Looking back on the Wilson family, I wonder if those kids missed out on anything. I imagine that they had never gone on a road trip as a family. They didn’t own a school bus. If they wanted to go somewhere as a family they probably had to wait until the older kids were old enough to drive too. I imagine them in a 6 car convoy on the way to the movies using walkie-talkies and elaborate hand signals to communicate from car to car. “Is your father telling me to turn left at the next light, or steal 3rd?” Mrs. Wilson would squint through the windshield and ask the half dozen kids in her car. A puzzled look would pass across their identical faces, and they would simultaneously shrug their shoulders.

Eventually word would spread through school about another Wilson baby born. Kids in my class asked the Wilson boy in our grade “So, what’s the deal with your parents? Don’t you guys have a TV in the house?” He’d laugh and proudly show us pictures of his newest baby brother or baby sister. As we got older we began to regard the Wilson family as a bit strange. "Look at all those kids! What the hell?" we'd whisper in the halls.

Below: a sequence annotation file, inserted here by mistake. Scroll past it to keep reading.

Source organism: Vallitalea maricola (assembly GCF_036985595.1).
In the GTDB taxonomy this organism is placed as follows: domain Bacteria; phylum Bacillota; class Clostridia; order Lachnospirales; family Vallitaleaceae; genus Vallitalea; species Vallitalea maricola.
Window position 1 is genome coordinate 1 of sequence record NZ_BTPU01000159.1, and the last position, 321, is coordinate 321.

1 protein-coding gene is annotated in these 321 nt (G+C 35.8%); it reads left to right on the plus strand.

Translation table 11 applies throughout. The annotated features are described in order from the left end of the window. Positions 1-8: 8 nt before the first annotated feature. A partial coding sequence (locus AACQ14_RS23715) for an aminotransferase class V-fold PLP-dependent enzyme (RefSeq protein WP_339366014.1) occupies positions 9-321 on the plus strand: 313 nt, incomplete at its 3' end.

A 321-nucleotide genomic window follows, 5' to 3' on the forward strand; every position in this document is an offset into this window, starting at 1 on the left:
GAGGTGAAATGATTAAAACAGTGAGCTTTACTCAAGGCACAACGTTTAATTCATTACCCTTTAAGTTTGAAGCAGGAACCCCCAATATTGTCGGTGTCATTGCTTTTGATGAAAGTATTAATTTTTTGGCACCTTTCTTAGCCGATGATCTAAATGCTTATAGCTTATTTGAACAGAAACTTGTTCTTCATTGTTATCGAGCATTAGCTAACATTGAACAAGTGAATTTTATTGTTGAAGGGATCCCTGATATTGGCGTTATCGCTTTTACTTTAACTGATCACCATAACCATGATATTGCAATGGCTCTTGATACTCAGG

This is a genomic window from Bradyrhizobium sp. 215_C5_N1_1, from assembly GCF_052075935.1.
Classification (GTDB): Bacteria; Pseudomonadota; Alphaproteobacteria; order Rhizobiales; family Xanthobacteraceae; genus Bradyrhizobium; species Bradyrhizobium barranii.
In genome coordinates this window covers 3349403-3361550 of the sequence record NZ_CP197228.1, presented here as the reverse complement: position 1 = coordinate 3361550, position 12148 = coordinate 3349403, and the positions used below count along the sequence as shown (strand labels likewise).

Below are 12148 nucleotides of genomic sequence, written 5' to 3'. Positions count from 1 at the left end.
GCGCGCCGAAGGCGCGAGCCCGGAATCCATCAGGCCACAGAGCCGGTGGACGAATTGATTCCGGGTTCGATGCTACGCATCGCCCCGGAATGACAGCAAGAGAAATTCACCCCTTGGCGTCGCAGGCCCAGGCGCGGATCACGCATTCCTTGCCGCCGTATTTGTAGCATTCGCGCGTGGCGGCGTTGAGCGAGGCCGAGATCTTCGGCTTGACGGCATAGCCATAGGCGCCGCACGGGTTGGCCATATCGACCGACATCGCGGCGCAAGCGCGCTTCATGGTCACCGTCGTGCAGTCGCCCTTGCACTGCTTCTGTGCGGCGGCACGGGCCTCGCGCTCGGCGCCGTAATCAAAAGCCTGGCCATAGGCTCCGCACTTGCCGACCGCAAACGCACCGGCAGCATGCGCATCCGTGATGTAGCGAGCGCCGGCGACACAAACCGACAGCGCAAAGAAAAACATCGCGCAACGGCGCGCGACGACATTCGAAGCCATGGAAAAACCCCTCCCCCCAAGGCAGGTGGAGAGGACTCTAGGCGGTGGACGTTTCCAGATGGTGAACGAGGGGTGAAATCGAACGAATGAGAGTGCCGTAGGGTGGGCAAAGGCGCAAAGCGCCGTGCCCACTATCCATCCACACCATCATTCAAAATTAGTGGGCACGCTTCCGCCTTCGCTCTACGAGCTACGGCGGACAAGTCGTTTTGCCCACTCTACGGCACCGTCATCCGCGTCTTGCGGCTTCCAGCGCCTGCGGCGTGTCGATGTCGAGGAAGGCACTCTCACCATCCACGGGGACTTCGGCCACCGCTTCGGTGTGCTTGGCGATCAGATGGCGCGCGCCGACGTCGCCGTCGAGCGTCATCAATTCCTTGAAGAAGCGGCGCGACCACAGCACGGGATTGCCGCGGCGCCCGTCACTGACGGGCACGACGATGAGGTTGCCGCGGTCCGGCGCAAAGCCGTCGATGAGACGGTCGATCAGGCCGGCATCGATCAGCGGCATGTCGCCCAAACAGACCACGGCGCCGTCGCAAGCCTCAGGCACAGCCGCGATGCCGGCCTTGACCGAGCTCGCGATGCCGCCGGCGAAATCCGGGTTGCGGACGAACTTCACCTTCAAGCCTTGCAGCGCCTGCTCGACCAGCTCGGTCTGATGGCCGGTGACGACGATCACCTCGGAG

I have noticed that after the hype of a multiple birth dies down, there seems to be very little news on the family as the children grow up. The parents take their gaggle of babies home, and we’re left to think that all is well with a half a dozen or so newborn babies. I had read somewhere that the divorce rate for couples with these multiple births is much higher than it is with couples who have just one baby. I certainly imagine how that would happen. I understand that bringing home one baby is stressful, let alone eight babies. I imagine that the stress of caring for one baby would set a husband and wife at each others’ throats, never mind having 8 babies waking up at all hours of the night and having to feed and clothe 8 toddlers as they leave a Tasmanian Devil x 8 style path of destruction through the house. It makes me wonder why couples try to bring so many babies into the world all at one time.